Security Issues

To keep EMRs protected, prisons take precautions that are similar to any other institution. Paper records are kept in a locked and secure room. Those records accessible electronically may only be viewed with the proper user names and passwords.

“Everyone has a password and when you first turn on the computer you have to enter a user ID and password,” said Eckman. For privacy and protection, special terminals are often built for computers. When an inmate meets with a doctor, he or she can sit face to face while the physician records directly onto the computer. The computer terminal consists of a full service desktop PC that is built into a specific security desk. The monitor is below the desk and the physician, nurse or technician can see it through an unbreakable glass cover. This is so the inmate cannot gain access and so that others may not see what is being typed.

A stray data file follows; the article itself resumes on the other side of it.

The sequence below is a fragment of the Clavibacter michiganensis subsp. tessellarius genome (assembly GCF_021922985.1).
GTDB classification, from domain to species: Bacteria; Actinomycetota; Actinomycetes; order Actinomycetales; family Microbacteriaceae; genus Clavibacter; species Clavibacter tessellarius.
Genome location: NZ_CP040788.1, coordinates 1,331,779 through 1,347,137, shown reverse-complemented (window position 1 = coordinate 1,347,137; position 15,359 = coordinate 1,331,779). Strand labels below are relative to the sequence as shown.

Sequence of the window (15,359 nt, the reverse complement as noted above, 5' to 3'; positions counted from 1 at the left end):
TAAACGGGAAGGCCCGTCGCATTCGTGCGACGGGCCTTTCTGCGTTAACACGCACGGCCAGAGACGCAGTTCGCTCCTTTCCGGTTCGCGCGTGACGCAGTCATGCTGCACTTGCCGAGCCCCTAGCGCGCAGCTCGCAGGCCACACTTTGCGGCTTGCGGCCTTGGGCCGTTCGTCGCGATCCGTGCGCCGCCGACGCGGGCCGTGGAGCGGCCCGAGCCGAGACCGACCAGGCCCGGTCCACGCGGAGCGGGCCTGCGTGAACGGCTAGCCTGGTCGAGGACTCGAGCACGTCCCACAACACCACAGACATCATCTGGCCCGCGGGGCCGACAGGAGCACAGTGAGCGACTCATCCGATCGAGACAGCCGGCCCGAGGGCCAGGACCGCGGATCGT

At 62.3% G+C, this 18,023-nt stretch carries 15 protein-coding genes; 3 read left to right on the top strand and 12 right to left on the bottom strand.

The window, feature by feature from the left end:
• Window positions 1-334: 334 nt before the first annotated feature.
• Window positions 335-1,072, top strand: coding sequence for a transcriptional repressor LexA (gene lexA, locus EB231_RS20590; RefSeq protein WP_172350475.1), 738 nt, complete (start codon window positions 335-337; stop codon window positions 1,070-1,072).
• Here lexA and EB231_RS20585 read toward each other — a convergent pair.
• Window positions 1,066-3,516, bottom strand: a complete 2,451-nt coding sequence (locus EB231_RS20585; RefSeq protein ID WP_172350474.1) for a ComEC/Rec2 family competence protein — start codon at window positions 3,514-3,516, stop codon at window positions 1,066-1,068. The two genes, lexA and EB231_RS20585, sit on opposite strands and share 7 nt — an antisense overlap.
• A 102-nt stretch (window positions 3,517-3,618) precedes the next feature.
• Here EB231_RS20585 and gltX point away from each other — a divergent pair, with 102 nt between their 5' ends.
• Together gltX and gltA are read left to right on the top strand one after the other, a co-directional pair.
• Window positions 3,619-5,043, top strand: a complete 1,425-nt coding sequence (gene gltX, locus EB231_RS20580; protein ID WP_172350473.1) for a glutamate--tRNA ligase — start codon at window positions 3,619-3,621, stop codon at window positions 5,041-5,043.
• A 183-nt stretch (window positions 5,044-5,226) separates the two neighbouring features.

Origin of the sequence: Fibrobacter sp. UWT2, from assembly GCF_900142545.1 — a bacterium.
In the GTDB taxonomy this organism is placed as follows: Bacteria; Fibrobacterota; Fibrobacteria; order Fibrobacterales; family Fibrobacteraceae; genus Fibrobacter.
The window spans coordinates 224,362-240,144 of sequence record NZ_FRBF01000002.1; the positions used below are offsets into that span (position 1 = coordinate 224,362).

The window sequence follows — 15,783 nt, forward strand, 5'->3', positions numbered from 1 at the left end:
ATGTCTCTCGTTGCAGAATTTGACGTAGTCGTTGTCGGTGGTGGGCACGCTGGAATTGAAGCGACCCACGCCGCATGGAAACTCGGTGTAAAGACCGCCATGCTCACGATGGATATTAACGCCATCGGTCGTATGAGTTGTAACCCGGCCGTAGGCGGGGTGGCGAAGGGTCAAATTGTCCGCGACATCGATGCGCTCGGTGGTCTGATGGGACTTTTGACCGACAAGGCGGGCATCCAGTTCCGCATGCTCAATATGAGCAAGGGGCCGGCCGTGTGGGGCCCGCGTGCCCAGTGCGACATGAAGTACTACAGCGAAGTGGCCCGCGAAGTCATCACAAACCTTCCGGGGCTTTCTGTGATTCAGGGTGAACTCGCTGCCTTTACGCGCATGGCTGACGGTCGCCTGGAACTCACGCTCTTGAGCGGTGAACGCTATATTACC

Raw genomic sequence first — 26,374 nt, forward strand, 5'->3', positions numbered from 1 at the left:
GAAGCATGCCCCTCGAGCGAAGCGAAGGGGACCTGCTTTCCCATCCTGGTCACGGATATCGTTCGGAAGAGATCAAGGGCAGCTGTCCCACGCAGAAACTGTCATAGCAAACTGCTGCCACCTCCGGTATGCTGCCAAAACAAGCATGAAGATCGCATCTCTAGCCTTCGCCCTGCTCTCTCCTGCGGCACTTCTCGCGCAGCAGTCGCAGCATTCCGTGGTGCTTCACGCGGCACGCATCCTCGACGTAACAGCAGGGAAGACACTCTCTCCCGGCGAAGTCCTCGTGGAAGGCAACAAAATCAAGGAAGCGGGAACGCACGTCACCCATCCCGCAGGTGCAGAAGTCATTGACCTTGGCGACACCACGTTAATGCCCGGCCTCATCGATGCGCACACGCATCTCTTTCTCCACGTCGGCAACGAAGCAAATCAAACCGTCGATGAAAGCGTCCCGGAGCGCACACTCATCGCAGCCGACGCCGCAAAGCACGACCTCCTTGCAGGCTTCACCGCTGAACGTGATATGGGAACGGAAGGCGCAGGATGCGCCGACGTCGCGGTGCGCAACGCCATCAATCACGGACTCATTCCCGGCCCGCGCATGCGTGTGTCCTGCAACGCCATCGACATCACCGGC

Also, while an interaction is taking place, there is an officer close enough for safety yet far enough for privacy.

Not for Everyone

Working in a correctional facility is definitely challenging and certainly not for everyone. Having a broad spectrum of workers, with a variety of experiences and education levels helps generate new ideas and allows for workers to help one another.

Obviously one needs to be comfortable working in close proximity and interacting with prisoners. Although you can choose whether or not you want to work at a maximum or minimum security prison, many times inmates are transferred from all over.

But those who are comfortable seem to be very satisfied with correctional health care.